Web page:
You're working on a Samson story for "Fantastic Comics" #24. What's next for "The Next Issue Project" following that?
The next book will be "Crack Comics" and Mike Allred will take the lead with "The Clock." I'd like to be involved to some extent in every issue, but it's not always going to be on the cover and not always on the lead and sometimes I'll take the character nobody wants anything to do with and see if I can make something of that character. That's part of the fun of it. There'll be a lot of different collaborations that will introduce a hell of a lot of characters that nobody has seen in 60 or 70 years.
I should add that the talent line up is very amorphous at this point. It's a long list, but really it's going to depend on how much material we can get on each of the different books and which ones turn out to be up for grabs, as opposed to not. It's an ongoing process. We've got a few we know are clear. We've got a mess of different creators who say they want to participate, but whether they'll participate in the first issue or subsequent issues, we don't know yet. Joe Casey wants to write some of this stuff. Bill Sienkiewicz wants to draw. Steve Niles wants to contribute. Howard Chaykin is there. It's really a cool list of guys. It's not like you'll be opening these up and it'll be all duds. It's going to be A-List creators doing and reviving creators from comics Golden Age and doing something cool with it.
What's been the biggest surprise for you about this project - whether it be specific characters or the creators who've agreed to contribute, what are some of those surprises?
Shoot, that's a good question. Mostly I've been surprised by how many people were truly enthusiastic about it. Nearly everyone I've mentioned it to has said, "Wow, that is a great idea!" That just seems to be the most prevalent response, with really great enthusiasm.
This does sound like a challenging project, though, with logistical issues possibly bordering on nightmarish.
It is and the thing is also because every book will have eight to ten features, that means eight to ten different creative teams that need to be assembled and keeping those guys on schedule. Is it going to be a nightmare? Yup! [laughs] But it's something I'm really enthusiastic about and I'm knee deep in it. I've done a couple of covers already and half way through my Samson story.
How are you going to handle identifying these as part of "The Next Issue Project?" Based on the covers we have here, there's no notice that this is "The Next Issue Project."
That may end up being something where we'll do it as a back cover, I'm not 100% sure yet. I'm afraid it would kind of ruin it if it were splattered all over the front cover. I know want to do something akin to a fake sticker over the price because obviously we can't do all these for a dime! [laughs] It would be awesome if we could because they'd end up being the best selling comics ever! [laughs] We'd go completely broke, though.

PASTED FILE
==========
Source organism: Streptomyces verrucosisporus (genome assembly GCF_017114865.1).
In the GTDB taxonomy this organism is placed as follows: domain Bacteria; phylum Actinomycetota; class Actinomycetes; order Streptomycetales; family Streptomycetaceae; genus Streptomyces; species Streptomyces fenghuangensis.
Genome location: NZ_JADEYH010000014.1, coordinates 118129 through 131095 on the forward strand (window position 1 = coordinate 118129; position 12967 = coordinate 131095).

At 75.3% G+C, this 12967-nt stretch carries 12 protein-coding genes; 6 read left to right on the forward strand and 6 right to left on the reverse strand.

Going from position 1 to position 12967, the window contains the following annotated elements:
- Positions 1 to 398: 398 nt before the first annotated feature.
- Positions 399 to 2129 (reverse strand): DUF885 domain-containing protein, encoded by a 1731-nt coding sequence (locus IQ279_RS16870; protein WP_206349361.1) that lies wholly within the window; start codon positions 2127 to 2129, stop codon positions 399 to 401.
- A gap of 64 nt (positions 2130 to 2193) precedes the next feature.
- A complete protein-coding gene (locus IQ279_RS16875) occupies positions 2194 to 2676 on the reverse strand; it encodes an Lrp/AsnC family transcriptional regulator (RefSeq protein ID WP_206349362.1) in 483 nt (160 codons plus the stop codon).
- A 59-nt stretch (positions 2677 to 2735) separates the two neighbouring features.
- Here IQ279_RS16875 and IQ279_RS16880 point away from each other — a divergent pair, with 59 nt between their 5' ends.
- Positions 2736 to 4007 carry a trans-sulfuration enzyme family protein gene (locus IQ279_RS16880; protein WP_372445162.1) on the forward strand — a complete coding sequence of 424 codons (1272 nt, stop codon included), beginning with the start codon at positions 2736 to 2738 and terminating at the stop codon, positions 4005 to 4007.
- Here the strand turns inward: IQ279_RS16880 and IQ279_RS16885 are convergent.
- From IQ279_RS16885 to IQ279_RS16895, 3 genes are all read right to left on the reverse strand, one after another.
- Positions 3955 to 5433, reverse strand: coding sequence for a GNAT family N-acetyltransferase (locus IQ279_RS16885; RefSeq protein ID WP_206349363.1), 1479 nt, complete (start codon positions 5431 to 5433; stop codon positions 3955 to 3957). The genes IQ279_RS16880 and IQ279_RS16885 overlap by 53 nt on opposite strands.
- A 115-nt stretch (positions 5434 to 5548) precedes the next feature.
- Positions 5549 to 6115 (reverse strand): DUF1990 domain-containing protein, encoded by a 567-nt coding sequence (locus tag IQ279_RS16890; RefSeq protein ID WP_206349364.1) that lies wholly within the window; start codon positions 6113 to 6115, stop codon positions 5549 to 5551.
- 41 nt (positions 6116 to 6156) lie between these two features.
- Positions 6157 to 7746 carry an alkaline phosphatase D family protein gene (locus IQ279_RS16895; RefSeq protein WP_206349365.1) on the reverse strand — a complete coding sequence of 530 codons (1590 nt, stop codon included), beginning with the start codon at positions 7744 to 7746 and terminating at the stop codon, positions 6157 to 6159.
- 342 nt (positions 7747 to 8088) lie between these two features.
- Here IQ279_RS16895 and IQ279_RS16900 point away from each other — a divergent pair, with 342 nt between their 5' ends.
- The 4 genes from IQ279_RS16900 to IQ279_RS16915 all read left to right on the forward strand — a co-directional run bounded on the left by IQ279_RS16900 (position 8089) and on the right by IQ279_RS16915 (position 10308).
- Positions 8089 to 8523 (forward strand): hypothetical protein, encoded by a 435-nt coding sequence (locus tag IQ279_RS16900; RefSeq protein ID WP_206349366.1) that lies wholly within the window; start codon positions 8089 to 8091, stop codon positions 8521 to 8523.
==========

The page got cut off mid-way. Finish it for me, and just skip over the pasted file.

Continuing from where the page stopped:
At its core, this really is an anthology book you'll be publishing.
Yeah, and I should acknowledge that yeah, there are a lot of anthologies out there, but people often put together anthologies where the theme of it is so vague that often times I as a creator am stymied as to what to do. When you can do anything, it becomes too big. It's like when people ask me to do a sketch at a convention and say do whatever you want, I'll just end up doing a Savage Dragon head just because that "do anything" is too big. Where as with this, it's clear what you have to do.
With "The Next Issue Project," you really are paying tribute and showing a tremendous amount of respect to those Golden Age Creators who tried everything they could, threw everything they had up against the wall hoping it would stick. In most cases, they didn't, but here you are picking those creations up from the floor and throwing them back against the wall.
That's the cool thing about this stuff. These were the guys inventing the language of comics and we're able to fire off scans of these creations to some of comics' top talent to see what they can do with them. That's very cool. These guys just invented it, having never done anything like this before and we're able to play with that. I hope it's taken as a cool project rather than a trip down memory lane. This isn't something where we're really sitting there riffing on golden age books although we really are doing this with as much respect as we can muster up for this material-this is a series of books by new creators doing new stories with old characters.